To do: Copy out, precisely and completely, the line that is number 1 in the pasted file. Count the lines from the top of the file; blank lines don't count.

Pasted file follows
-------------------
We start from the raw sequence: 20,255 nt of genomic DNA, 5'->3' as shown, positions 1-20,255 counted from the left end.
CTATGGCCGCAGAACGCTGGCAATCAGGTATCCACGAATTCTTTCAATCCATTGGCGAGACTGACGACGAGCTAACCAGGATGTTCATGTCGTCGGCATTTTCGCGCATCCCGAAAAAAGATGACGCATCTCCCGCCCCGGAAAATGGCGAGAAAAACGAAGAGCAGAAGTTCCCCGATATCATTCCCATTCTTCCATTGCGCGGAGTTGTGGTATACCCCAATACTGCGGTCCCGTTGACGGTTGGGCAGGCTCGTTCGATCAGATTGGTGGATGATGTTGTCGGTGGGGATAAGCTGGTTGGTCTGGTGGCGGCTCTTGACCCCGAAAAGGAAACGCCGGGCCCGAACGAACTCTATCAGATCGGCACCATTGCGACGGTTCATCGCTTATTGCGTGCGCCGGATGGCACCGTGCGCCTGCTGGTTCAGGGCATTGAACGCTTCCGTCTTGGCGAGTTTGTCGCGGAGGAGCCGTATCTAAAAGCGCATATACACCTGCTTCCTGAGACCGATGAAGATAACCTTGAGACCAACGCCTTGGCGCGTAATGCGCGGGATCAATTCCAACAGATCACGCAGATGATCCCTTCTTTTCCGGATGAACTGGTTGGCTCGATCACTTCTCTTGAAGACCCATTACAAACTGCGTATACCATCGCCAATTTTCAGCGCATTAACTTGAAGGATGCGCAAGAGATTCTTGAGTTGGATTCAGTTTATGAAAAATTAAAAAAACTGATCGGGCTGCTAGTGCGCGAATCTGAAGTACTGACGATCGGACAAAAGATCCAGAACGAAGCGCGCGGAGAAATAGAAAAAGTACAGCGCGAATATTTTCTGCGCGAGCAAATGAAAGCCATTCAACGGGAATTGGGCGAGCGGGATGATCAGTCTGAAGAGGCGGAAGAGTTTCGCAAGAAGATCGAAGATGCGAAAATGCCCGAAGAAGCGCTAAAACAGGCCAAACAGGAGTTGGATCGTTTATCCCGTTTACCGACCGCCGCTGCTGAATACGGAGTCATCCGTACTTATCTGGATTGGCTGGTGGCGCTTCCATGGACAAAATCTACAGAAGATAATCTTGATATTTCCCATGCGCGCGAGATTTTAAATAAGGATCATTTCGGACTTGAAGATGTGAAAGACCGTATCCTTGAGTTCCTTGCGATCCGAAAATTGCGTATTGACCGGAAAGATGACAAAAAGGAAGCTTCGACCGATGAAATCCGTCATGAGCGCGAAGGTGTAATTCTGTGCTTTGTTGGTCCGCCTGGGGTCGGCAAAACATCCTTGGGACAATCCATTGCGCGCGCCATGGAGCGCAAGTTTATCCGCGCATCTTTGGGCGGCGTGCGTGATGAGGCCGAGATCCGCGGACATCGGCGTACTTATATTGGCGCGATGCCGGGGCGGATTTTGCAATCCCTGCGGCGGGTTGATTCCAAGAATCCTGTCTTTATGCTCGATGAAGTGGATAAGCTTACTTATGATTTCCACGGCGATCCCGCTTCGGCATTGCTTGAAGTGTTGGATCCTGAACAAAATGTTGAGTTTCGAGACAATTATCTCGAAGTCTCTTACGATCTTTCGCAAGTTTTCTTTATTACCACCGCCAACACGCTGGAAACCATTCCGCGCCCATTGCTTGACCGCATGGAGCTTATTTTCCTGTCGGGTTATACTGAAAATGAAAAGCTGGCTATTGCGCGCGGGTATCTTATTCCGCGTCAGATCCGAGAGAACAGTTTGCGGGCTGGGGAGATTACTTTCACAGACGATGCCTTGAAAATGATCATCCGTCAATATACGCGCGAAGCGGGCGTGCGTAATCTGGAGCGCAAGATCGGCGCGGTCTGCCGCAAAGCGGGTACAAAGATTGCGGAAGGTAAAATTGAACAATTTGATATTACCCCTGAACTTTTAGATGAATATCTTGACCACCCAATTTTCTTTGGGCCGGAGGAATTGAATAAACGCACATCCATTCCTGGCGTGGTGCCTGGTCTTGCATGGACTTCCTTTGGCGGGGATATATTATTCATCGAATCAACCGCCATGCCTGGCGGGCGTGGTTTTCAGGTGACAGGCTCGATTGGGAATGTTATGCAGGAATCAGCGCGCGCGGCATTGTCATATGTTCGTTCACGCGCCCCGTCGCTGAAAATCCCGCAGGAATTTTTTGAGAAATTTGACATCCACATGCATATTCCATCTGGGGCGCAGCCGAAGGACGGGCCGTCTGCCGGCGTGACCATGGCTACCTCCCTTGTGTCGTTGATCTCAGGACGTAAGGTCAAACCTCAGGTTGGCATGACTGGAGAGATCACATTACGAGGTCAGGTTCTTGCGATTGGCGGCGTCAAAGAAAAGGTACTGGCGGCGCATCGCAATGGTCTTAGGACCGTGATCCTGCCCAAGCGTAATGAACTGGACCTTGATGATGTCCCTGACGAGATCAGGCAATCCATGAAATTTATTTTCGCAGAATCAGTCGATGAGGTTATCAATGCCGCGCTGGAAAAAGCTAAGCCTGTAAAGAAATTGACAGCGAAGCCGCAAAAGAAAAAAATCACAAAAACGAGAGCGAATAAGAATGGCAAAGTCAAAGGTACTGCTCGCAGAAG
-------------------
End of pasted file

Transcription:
We start from the raw sequence: 20,255 nt of genomic DNA, 5'->3' as shown, positions 1-20,255 counted from the left end.